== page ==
Besides, Apple can easily ride this holiday season on its existing iPod lineup, making sales and making a profit. There's no need to introduce a touch with a camera. Oppenheimer implied that Apple's iPod plan is nailed down. He said, "With the new (US)$199 entry price point for the iPod touch and the updated features of the iPod shuffle, nano and classic, we believe the iPod's lineup is attractively positioned for the holiday season."

Why mess with that?

So How About an Apple TV?

Sorry, it's not an Apple TV. Here's why I don't think so: First, while I believe the Apple TV is successful and profitable for Apple, it doesn't represent big, fast growth because it's hard to a) lust after an Apple TV, and b) justify the expense without more-than-average consumer knowledge. Basically, most consumers have to understand that the Apple TV is more than just a way to rent movies and buy TV shows online to really be willing to pay for it.

But what if it's a real, all-in-one Apple TV? Hmm. Not there yet. If Apple can deliver a 27-inch iMac for $1,700 ... Apple still is just not anywhere near competing on price with regular television sets. HDTVs have to get up into the 42-inch range at a much lower price point. With the living room, size matters.

What if Apple has acquired a 32-inch screen and stuck an updated Apple TV on the inside? Maybe. But would Apple really try to get that to market right now? Would it be worth a big shipping cost? Come on. Even a 42-incher at a nice price point couldn't move that many units. Most living room enthusiasts have already invested in a decent HDTV -- no way am I going to ditch that just for a really pretty and functional new one from Apple.

Overall, I just don't think Apple would waste time and attention on it. Where's the rapid and amazing growth? Where's the opportunity to kick ass and take names? I believe that owning the living room is on Steve Jobs' agenda, but it's nowhere near the top right now. Follow the money, follow the influence, and follow the power.

It all points to mobile.

There's room for a netbook, but a netbook is a reach for Apple. All it would do is compete with its MacBook line, which already enjoys success. If Apple really wanted to offer a cheaper computer to capture the low-end netbook market, I'm inclined to think it would just lower the price of its newly redesigned MacBooks.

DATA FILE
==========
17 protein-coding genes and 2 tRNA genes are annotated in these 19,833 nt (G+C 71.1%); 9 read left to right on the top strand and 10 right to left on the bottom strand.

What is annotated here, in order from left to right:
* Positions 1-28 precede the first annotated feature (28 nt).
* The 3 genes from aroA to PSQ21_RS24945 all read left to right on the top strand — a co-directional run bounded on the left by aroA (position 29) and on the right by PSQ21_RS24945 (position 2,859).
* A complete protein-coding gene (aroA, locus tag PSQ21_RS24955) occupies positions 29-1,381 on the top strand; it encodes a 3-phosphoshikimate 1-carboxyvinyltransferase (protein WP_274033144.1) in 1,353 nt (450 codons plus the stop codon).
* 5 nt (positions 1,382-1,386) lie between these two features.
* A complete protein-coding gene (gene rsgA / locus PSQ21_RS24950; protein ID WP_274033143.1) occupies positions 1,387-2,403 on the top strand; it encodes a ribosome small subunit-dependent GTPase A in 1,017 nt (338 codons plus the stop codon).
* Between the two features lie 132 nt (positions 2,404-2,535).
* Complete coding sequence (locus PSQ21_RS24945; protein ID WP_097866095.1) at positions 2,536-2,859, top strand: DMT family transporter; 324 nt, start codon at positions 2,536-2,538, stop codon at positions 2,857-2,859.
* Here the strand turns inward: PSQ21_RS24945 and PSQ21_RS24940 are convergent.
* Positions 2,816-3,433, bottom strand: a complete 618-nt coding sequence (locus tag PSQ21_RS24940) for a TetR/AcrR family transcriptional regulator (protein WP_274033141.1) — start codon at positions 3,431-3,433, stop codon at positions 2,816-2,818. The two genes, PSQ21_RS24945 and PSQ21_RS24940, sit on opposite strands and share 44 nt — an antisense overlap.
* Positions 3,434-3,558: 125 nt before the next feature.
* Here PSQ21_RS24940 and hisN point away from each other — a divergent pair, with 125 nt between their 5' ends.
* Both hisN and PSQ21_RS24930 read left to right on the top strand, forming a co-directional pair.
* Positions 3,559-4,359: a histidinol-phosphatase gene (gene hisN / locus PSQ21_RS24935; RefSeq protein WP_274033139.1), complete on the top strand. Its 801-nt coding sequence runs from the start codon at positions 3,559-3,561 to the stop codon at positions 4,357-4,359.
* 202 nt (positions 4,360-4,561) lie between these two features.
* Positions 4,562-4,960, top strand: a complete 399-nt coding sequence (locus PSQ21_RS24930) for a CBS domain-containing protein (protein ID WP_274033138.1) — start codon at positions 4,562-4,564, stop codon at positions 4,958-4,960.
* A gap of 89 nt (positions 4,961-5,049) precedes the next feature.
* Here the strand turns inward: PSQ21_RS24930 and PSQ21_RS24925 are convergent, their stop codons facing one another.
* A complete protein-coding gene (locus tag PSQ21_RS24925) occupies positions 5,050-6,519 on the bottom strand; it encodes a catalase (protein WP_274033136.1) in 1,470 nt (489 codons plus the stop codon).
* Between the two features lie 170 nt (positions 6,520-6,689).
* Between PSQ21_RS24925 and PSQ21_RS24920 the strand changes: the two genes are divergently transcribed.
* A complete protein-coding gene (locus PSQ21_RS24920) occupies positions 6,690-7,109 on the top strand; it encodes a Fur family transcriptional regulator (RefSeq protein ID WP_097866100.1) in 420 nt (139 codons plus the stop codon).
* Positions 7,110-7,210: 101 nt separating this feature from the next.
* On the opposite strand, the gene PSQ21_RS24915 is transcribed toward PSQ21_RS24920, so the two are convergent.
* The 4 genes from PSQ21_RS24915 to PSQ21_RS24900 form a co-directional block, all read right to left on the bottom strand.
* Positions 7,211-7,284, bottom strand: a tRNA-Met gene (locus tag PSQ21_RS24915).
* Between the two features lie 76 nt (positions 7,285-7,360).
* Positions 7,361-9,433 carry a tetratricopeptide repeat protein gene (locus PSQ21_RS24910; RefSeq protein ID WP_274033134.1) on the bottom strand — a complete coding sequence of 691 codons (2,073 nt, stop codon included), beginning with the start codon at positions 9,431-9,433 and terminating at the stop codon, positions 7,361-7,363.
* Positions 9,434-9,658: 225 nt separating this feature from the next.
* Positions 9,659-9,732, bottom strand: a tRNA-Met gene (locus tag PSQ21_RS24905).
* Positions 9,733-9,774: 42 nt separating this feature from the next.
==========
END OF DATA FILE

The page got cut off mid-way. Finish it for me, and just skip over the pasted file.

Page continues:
Tablet Time?

It's the mythical, famed and rumored new tablet device. Here's why:

Apple may be worried that it's in danger of being too late to market. The Amazon Kindle is doing really well. Barnes & Noble has launched a damn fine competitor, its Nook e-book reader. And the game isn't over for Sony yet, either. After a consumer makes an investment in a decent product -- like an HDTV -- it's hard to get them to switch while the present product is doing an acceptable job.

The time is right for Apple. The company has had plenty of time to iron out kinks in multitouch, to develop new energy-efficient mobile processors and batteries, and if Apple lets a tablet slide until 2010, it will have missed the all-important holiday shopping season.

Still, there's a middle, placeholder sort of solution open for Apple: a bigger iPod touch. First, Apple could fit a camera into it. Second, a bigger screen would justify the idea of a higher price point. Third, if it's quite a bit bigger, and quite a bit more expensive, it'll stave off the consumer issues for those who purchased a relatively new iPod touch following Apple's rollout in September.

Win, win, win.

Apple doesn't even need to have the biggest e-book reader screen to make a lot of potential Amazon and Barnes & Noble consumers pause. Couple this with Apple's likely investments in education and textbooks, and even a mid-size tablet (a.k.a. iPod touch on steroids) is worth getting to market to capture mindshare.

In my mind, the only question left is whether Apple will position it as a big, new model of iPod or give it an entirely new name.